Here and we’ll actually start making our queries from here to do this let’s just go ahead and run** Python manage.py shell** and I am in my project file so make sure you’re in there when you start and what this does is it gives us an interactive shell to actually start working with our data so this is a lot like the Python shell but because we did manage.py it allows us to do things a Django way and actually query our database now open up the command prompt and let’s go ahead and start making our first queries.

#django #django model queries #django orm #django queries #django query #model django query #model query #query with django

Kacey  Hudson

Kacey Hudson

1615513653

What is Django Used For? The Six Most Common Applications | Hacker Noon

Django is a web app framework based upon Python, but is not a part of Python. Python being open-source language, easy to learn and adapt, has become the programming language of choice for beginners as well as seasoned developers in recent years. Django was created to support web application development, web APIs, web services. Thanks to rising popularity of Python, Django too became a framework of choice for python developers.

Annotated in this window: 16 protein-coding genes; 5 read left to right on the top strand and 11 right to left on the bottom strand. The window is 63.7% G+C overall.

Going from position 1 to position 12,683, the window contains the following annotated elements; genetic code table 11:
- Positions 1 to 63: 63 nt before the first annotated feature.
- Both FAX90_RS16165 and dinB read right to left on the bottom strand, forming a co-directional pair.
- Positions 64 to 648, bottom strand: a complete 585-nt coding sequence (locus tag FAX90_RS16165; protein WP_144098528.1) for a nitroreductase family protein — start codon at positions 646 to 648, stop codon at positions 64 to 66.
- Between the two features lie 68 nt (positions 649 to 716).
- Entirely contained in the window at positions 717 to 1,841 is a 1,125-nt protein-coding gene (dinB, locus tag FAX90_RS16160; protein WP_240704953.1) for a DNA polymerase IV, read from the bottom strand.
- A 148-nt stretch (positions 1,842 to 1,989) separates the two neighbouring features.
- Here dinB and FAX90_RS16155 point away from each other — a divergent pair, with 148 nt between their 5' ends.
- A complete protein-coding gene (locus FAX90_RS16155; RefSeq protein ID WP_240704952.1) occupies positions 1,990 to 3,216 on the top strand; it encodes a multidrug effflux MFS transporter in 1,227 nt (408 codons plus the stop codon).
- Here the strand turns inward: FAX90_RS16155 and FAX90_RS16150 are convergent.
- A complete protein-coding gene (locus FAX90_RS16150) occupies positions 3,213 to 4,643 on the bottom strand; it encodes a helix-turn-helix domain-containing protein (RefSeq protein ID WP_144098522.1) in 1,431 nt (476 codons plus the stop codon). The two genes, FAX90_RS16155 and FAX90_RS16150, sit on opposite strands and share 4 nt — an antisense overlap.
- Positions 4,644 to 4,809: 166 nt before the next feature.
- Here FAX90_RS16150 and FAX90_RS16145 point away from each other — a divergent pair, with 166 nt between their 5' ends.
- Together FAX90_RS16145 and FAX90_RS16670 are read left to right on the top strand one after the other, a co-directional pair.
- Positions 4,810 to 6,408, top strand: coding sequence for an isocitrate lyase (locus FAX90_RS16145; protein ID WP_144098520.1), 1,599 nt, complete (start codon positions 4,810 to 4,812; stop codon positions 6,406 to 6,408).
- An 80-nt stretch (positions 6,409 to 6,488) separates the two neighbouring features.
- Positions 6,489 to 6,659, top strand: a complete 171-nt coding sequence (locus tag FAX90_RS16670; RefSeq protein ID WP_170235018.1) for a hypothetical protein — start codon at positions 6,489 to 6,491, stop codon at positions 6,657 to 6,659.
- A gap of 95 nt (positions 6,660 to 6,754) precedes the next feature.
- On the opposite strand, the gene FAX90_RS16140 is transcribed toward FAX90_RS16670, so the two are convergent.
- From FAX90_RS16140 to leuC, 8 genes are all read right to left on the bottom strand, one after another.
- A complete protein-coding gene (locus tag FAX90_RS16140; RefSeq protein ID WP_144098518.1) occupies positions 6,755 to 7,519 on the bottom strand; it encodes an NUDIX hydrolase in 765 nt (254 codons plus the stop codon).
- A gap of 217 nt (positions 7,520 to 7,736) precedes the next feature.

But, why Django specifically? Why are popular social networking sites, online magazines and e-commerce sites using Django? Why is it so popularly used by developers? Let’s find out what Django is used for.

6 Ways Developers are Using Django

  • For scalable web applications
  • Django is used for applications with multiple user roles
  • For building speedy SaaS applications
  • Secure E-commerce and Enterprise applications
  • Django is Used for a building low cost MVP
  • For building Cross-platform applications

#django #django-in-mvp #django-in-saas #resize-image-in-django #django-tips

Shardul Bhatt

Shardul Bhatt

1616147643

Why should you use Django for Web Development?

Django is a highly powerful framework for building small and large scale web applications. Being a Python-based framework, Django for web development is the preferred choice of companies all over the world. 

If you are looking for proof of Django’s popularity, here it is - Django framework for web development is used by YouTube, Dropbox, Instagram, Pinterest, Google, Reddit, and many more. Being an open-source and maintainable web application development framework, companies adore it for building dynamic and sophisticated web applications.